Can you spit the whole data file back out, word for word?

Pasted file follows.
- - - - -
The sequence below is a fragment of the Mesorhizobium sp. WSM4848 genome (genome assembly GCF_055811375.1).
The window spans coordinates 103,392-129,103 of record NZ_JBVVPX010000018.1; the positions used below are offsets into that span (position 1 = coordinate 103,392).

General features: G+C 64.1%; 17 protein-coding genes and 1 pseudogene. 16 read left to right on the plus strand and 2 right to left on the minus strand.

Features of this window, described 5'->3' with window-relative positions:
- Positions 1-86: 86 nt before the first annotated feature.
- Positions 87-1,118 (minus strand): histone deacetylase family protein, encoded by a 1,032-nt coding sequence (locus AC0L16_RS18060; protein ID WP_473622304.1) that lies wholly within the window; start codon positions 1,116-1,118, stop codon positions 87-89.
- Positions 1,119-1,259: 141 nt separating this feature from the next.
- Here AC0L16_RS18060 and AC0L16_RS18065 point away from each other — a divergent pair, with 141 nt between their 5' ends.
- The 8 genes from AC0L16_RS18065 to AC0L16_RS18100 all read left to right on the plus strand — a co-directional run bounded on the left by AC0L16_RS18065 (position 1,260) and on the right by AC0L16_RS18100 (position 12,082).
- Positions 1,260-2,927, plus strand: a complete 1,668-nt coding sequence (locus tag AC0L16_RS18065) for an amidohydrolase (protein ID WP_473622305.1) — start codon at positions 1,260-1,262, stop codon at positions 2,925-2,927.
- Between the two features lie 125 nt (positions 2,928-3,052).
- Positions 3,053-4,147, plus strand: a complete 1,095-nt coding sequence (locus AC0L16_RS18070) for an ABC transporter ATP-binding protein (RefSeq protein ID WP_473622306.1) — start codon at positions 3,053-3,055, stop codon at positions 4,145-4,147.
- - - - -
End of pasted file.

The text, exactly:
The sequence below is a fragment of the Mesorhizobium sp. WSM4848 genome (genome assembly GCF_055811375.1).
The window spans coordinates 103,392-129,103 of record NZ_JBVVPX010000018.1; the positions used below are offsets into that span (position 1 = coordinate 103,392).

General features: G+C 64.1%; 17 protein-coding genes and 1 pseudogene. 16 read left to right on the plus strand and 2 right to left on the minus strand.

Features of this window, described 5'->3' with window-relative positions:
- Positions 1-86: 86 nt before the first annotated feature.
- Positions 87-1,118 (minus strand): histone deacetylase family protein, encoded by a 1,032-nt coding sequence (locus AC0L16_RS18060; protein ID WP_473622304.1) that lies wholly within the window; start codon positions 1,116-1,118, stop codon positions 87-89.
- Positions 1,119-1,259: 141 nt separating this feature from the next.
- Here AC0L16_RS18060 and AC0L16_RS18065 point away from each other — a divergent pair, with 141 nt between their 5' ends.
- The 8 genes from AC0L16_RS18065 to AC0L16_RS18100 all read left to right on the plus strand — a co-directional run bounded on the left by AC0L16_RS18065 (position 1,260) and on the right by AC0L16_RS18100 (position 12,082).
- Positions 1,260-2,927, plus strand: a complete 1,668-nt coding sequence (locus tag AC0L16_RS18065) for an amidohydrolase (protein ID WP_473622305.1) — start codon at positions 1,260-1,262, stop codon at positions 2,925-2,927.
- Between the two features lie 125 nt (positions 2,928-3,052).
- Positions 3,053-4,147, plus strand: a complete 1,095-nt coding sequence (locus AC0L16_RS18070) for an ABC transporter ATP-binding protein (RefSeq protein ID WP_473622306.1) — start codon at positions 3,053-3,055, stop codon at positions 4,145-4,147.